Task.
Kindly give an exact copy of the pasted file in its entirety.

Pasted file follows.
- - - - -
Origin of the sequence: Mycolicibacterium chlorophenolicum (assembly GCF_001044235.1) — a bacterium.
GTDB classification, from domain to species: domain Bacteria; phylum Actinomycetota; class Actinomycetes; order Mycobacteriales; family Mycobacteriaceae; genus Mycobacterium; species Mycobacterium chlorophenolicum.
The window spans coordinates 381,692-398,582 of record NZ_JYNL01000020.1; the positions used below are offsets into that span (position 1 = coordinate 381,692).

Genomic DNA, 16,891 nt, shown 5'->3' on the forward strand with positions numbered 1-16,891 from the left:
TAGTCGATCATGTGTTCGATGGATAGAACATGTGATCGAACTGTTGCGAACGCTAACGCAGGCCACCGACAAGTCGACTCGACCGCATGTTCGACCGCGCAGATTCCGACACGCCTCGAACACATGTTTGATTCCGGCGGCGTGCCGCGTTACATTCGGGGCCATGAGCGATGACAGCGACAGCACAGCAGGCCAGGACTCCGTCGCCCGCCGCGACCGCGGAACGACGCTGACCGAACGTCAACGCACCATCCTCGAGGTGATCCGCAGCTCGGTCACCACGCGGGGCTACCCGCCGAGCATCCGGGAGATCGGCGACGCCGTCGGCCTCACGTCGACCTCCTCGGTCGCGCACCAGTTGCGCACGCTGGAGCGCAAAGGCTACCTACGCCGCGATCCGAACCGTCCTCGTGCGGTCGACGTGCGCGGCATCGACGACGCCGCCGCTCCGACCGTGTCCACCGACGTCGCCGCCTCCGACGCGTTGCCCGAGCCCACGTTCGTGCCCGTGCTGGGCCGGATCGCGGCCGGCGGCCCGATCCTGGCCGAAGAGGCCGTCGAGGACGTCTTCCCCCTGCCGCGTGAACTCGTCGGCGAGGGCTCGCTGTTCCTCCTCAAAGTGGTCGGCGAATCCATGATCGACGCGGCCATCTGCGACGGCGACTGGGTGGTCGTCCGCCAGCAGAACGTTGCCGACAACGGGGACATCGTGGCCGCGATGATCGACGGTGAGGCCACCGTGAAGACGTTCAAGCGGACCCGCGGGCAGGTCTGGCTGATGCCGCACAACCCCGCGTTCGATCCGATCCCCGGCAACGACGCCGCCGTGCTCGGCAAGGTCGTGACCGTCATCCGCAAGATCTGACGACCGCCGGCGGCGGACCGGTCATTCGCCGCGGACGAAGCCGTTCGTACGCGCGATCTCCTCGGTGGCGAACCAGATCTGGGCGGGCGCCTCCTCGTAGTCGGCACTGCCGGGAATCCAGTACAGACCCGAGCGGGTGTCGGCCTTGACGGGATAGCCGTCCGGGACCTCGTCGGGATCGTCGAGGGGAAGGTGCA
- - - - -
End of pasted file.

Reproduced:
Origin of the sequence: Mycolicibacterium chlorophenolicum (assembly GCF_001044235.1) — a bacterium.
GTDB classification, from domain to species: domain Bacteria; phylum Actinomycetota; class Actinomycetes; order Mycobacteriales; family Mycobacteriaceae; genus Mycobacterium; species Mycobacterium chlorophenolicum.
The window spans coordinates 381,692-398,582 of record NZ_JYNL01000020.1; the positions used below are offsets into that span (position 1 = coordinate 381,692).

Genomic DNA, 16,891 nt, shown 5'->3' on the forward strand with positions numbered 1-16,891 from the left:
TAGTCGATCATGTGTTCGATGGATAGAACATGTGATCGAACTGTTGCGAACGCTAACGCAGGCCACCGACAAGTCGACTCGACCGCATGTTCGACCGCGCAGATTCCGACACGCCTCGAACACATGTTTGATTCCGGCGGCGTGCCGCGTTACATTCGGGGCCATGAGCGATGACAGCGACAGCACAGCAGGCCAGGACTCCGTCGCCCGCCGCGACCGCGGAACGACGCTGACCGAACGTCAACGCACCATCCTCGAGGTGATCCGCAGCTCGGTCACCACGCGGGGCTACCCGCCGAGCATCCGGGAGATCGGCGACGCCGTCGGCCTCACGTCGACCTCCTCGGTCGCGCACCAGTTGCGCACGCTGGAGCGCAAAGGCTACCTACGCCGCGATCCGAACCGTCCTCGTGCGGTCGACGTGCGCGGCATCGACGACGCCGCCGCTCCGACCGTGTCCACCGACGTCGCCGCCTCCGACGCGTTGCCCGAGCCCACGTTCGTGCCCGTGCTGGGCCGGATCGCGGCCGGCGGCCCGATCCTGGCCGAAGAGGCCGTCGAGGACGTCTTCCCCCTGCCGCGTGAACTCGTCGGCGAGGGCTCGCTGTTCCTCCTCAAAGTGGTCGGCGAATCCATGATCGACGCGGCCATCTGCGACGGCGACTGGGTGGTCGTCCGCCAGCAGAACGTTGCCGACAACGGGGACATCGTGGCCGCGATGATCGACGGTGAGGCCACCGTGAAGACGTTCAAGCGGACCCGCGGGCAGGTCTGGCTGATGCCGCACAACCCCGCGTTCGATCCGATCCCCGGCAACGACGCCGCCGTGCTCGGCAAGGTCGTGACCGTCATCCGCAAGATCTGACGACCGCCGGCGGCGGACCGGTCATTCGCCGCGGACGAAGCCGTTCGTACGCGCGATCTCCTCGGTGGCGAACCAGATCTGGGCGGGCGCCTCCTCGTAGTCGGCACTGCCGGGAATCCAGTACAGACCCGAGCGGGTGTCGGCCTTGACGGGATAGCCGTCCGGGACCTCGTCGGGATCGTCGAGGGGAAGGTGCA